Ontario okays net metering
The Ontario government has published regulations requiring utilities to link small-scale renewable energy generators to the grid and allow net metering, whereby a generator is given credit for surplus power added to the network.
Households, farms and businesses producing power by wind, water, solar or biomass will qualify for net metering. Utilities will be required to extend the option to units of up to 500 kW. Net metering is likely to be of most interest to farmers or other rural residents with wind turbines.
The producer would, in effect, be paid the full retail price for power contributed to the main system, saving not only the energy charge but also transmission and distribution costs, taxes and the Ontario Hydro debt reduction charge.
Brazil power to grow
Installed capacity in Brazil will increase by 3000 MW in 2005 with 12 new power projects starting commercial operation, all bar one of which are hydroelectric facilities. Current total installed capacity in Brazil is 87 GW and the government says an additional 3000 MW a year will be required to support the current economic recovery.
President Luiz Inácio Lula da Silva said that the construction of 15 projects with total installed capacity of 4742 MW would continue in 2005, at a cost of 2.5bn reais ($931m) and that licences for 17 new power plants with overall capacity of 2800 MW would be auctioned in 2005.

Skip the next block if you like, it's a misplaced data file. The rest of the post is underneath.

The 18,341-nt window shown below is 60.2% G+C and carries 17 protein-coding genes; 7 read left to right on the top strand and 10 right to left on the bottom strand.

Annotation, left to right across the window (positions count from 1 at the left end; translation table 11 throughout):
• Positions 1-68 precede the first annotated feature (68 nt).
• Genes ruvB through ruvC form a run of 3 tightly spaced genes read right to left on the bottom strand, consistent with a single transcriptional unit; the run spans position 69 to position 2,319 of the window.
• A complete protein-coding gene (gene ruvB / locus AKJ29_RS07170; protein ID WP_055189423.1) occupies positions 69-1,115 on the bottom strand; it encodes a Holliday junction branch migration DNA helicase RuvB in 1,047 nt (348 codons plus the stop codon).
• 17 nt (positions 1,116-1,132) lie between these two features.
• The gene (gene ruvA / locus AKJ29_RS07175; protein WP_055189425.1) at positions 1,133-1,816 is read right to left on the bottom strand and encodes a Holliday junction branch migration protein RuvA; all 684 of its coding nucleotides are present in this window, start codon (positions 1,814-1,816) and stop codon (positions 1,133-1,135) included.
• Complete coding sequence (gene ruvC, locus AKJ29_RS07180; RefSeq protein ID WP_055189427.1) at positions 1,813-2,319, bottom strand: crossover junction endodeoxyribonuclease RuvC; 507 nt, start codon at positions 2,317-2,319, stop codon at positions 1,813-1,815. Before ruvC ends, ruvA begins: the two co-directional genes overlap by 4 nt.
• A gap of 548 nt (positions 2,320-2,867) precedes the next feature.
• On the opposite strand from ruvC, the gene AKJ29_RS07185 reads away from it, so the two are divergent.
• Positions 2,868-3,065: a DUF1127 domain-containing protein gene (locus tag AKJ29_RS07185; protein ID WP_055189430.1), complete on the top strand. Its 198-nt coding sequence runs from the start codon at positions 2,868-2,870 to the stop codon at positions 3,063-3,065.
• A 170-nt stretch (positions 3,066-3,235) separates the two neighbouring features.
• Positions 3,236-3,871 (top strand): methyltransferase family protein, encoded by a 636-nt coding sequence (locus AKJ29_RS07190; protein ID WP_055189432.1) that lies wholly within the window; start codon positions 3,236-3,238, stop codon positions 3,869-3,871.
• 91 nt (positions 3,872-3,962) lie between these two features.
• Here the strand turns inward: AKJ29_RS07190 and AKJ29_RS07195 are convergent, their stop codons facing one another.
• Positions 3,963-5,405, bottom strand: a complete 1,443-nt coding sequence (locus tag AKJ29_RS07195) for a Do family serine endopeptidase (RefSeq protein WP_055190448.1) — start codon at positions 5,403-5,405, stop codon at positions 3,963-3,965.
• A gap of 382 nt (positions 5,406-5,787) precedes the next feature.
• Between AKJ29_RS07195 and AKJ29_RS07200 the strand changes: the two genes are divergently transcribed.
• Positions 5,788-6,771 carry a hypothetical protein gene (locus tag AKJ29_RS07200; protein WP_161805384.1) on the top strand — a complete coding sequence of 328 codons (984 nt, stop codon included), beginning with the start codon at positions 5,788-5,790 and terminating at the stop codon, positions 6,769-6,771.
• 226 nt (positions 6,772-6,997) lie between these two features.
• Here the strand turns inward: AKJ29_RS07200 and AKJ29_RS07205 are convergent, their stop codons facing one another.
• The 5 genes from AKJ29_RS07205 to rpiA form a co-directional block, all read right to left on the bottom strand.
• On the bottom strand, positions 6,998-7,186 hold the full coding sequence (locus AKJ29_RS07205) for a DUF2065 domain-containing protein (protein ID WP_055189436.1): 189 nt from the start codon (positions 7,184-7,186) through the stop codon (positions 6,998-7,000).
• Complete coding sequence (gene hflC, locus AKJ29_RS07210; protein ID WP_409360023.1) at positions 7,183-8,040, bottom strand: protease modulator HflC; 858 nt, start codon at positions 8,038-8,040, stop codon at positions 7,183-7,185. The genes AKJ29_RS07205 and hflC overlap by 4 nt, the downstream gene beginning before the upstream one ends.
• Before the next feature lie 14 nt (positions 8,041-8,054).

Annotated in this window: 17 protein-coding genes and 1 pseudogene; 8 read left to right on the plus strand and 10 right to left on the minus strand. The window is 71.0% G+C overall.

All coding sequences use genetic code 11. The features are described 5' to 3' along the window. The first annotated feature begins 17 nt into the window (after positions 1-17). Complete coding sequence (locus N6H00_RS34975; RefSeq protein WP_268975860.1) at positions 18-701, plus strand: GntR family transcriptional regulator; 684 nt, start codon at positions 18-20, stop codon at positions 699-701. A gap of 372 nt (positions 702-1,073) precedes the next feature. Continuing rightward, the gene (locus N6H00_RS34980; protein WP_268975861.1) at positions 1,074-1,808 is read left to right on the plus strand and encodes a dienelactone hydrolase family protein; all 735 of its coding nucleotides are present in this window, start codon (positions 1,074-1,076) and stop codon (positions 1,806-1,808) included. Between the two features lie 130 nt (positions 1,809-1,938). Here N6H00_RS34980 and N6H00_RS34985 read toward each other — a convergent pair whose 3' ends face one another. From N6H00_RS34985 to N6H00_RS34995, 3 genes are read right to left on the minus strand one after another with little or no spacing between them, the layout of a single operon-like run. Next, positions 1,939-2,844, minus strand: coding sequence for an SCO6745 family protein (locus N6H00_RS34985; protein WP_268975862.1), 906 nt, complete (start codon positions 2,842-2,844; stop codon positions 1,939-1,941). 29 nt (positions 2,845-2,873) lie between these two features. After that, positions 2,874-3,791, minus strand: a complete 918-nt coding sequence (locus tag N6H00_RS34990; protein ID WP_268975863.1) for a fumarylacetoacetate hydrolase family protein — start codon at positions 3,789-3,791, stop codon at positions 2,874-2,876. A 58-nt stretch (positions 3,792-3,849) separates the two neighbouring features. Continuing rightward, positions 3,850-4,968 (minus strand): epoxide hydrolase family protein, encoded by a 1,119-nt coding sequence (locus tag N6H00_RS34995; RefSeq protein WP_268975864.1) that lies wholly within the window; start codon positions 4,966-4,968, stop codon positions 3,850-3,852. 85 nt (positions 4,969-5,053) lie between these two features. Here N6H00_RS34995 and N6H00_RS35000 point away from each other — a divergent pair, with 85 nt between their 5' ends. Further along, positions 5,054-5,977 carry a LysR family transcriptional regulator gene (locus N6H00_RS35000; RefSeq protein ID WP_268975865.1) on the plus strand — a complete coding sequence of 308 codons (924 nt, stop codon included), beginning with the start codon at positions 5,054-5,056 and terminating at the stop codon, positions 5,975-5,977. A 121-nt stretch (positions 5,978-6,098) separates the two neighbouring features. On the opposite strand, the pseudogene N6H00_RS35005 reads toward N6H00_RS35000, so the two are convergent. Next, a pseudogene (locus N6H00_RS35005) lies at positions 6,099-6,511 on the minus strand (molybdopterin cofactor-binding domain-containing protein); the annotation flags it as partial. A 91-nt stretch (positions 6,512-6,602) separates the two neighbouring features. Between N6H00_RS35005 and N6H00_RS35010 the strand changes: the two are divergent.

Brazilian power utility Electrobrás said it would be bidding either alone or as a minority shareholder for these projects. It said it plans to invest annually more than the 4.6bn reais projected for 2005, of which 1.8bn reais is planned for generation projects, 1.8bn reais for transmission and some 130m reais for distribution projects.
Cadafe invests in infrastructure
Venezuelan state-owned power company Cadafe invested $610m in generation and transmission in the country, reports Business News America. The majority of this, $459m, went to generation, with investments in the Fabricio Ojeda hydroelectric complex and two thermal plants.
Cadafe undertook 18 transmission projects at a cost of $150m during the year, upgrading and adding transformers and substations as well as transmission lines. The company expects to finance projects totalling $283 in 2005, of which about $153m would go to generation and the rest to transmission.
Separately, the Inter American Development Bank has approved a four year loan of $750m for Venezuelan state power company Edelca’s $3bn Tocoma hydroelectric project, subject to the project meeting certain environmental requirements.
US wind gains improved grid access
The Federal Energy Regulatory Commission has responded to a request from the American Wind Energy Association by proposing amendments to the procedures that a transmission provider and generator must follow in linking to the national power grid.
The proposals would remove barriers to wind generated electricity while helping to ensure the continued reliability of the grid.
The proposals will modify interconnection procedures adopted in Order No. 2003, and will require wind farms to “ride through” low voltage and other disturbances.
Dominion drops Candu option
The nuclear industry consortium led by Dominion Resources that is looking to build a new nuclear power facility in the USA has broken with Atomic Energy of Canada and its US subsidiary AECL Technologies. Instead, the consortium has formed a partnership with General Electric (GE), with a view to using its Economic Simplified Boiling Water Reactor design.